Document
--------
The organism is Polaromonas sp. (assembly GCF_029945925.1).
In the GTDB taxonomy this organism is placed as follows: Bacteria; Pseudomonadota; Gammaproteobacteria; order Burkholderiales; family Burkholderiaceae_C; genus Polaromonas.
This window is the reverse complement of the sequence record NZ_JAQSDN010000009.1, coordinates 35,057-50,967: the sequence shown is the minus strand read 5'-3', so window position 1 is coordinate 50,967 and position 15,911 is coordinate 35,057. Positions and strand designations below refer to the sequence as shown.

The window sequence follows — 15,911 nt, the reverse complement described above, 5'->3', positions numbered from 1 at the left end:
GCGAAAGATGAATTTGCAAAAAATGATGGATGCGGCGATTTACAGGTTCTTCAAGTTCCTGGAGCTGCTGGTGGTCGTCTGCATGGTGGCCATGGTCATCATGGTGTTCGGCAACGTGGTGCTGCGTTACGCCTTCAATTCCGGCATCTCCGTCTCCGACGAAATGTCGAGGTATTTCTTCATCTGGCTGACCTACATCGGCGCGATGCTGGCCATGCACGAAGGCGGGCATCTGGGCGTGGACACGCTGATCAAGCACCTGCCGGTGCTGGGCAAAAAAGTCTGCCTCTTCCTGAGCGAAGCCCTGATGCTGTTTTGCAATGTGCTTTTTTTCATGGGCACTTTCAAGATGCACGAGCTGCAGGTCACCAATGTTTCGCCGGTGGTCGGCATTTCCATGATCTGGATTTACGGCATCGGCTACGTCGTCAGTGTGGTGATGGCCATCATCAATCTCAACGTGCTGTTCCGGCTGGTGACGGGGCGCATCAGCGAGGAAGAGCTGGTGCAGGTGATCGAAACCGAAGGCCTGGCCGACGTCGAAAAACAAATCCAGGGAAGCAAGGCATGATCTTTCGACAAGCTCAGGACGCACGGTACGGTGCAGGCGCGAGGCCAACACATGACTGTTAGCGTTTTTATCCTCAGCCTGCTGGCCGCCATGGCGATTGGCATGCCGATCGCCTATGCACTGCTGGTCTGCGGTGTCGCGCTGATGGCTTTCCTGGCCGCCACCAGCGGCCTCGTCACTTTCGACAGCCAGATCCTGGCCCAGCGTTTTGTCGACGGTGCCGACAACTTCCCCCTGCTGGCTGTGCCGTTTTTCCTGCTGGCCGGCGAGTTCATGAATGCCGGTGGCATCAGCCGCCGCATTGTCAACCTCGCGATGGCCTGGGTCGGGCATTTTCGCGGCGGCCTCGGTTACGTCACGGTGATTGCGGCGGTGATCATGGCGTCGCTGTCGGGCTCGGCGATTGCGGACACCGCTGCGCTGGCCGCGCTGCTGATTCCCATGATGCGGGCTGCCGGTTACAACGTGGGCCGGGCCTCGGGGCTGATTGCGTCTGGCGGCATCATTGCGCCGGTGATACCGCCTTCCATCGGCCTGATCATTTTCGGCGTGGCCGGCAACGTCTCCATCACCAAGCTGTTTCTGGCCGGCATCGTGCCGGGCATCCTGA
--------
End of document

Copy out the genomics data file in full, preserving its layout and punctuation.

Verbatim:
The organism is Polaromonas sp. (assembly GCF_029945925.1).
In the GTDB taxonomy this organism is placed as follows: Bacteria; Pseudomonadota; Gammaproteobacteria; order Burkholderiales; family Burkholderiaceae_C; genus Polaromonas.
This window is the reverse complement of the sequence record NZ_JAQSDN010000009.1, coordinates 35,057-50,967: the sequence shown is the minus strand read 5'-3', so window position 1 is coordinate 50,967 and position 15,911 is coordinate 35,057. Positions and strand designations below refer to the sequence as shown.

The window sequence follows — 15,911 nt, the reverse complement described above, 5'->3', positions numbered from 1 at the left end:
GCGAAAGATGAATTTGCAAAAAATGATGGATGCGGCGATTTACAGGTTCTTCAAGTTCCTGGAGCTGCTGGTGGTCGTCTGCATGGTGGCCATGGTCATCATGGTGTTCGGCAACGTGGTGCTGCGTTACGCCTTCAATTCCGGCATCTCCGTCTCCGACGAAATGTCGAGGTATTTCTTCATCTGGCTGACCTACATCGGCGCGATGCTGGCCATGCACGAAGGCGGGCATCTGGGCGTGGACACGCTGATCAAGCACCTGCCGGTGCTGGGCAAAAAAGTCTGCCTCTTCCTGAGCGAAGCCCTGATGCTGTTTTGCAATGTGCTTTTTTTCATGGGCACTTTCAAGATGCACGAGCTGCAGGTCACCAATGTTTCGCCGGTGGTCGGCATTTCCATGATCTGGATTTACGGCATCGGCTACGTCGTCAGTGTGGTGATGGCCATCATCAATCTCAACGTGCTGTTCCGGCTGGTGACGGGGCGCATCAGCGAGGAAGAGCTGGTGCAGGTGATCGAAACCGAAGGCCTGGCCGACGTCGAAAAACAAATCCAGGGAAGCAAGGCATGATCTTTCGACAAGCTCAGGACGCACGGTACGGTGCAGGCGCGAGGCCAACACATGACTGTTAGCGTTTTTATCCTCAGCCTGCTGGCCGCCATGGCGATTGGCATGCCGATCGCCTATGCACTGCTGGTCTGCGGTGTCGCGCTGATGGCTTTCCTGGCCGCCACCAGCGGCCTCGTCACTTTCGACAGCCAGATCCTGGCCCAGCGTTTTGTCGACGGTGCCGACAACTTCCCCCTGCTGGCTGTGCCGTTTTTCCTGCTGGCCGGCGAGTTCATGAATGCCGGTGGCATCAGCCGCCGCATTGTCAACCTCGCGATGGCCTGGGTCGGGCATTTTCGCGGCGGCCTCGGTTACGTCACGGTGATTGCGGCGGTGATCATGGCGTCGCTGTCGGGCTCGGCGATTGCGGACACCGCTGCGCTGGCCGCGCTGCTGATTCCCATGATGCGGGCTGCCGGTTACAACGTGGGCCGGGCCTCGGGGCTGATTGCGTCTGGCGGCATCATTGCGCCGGTGATACCGCCTTCCATCGGCCTGATCATTTTCGGCGTGGCCGGCAACGTCTCCATCACCAAGCTGTTTCTGGCCGGCATCGTGCCGGGCATCCTGA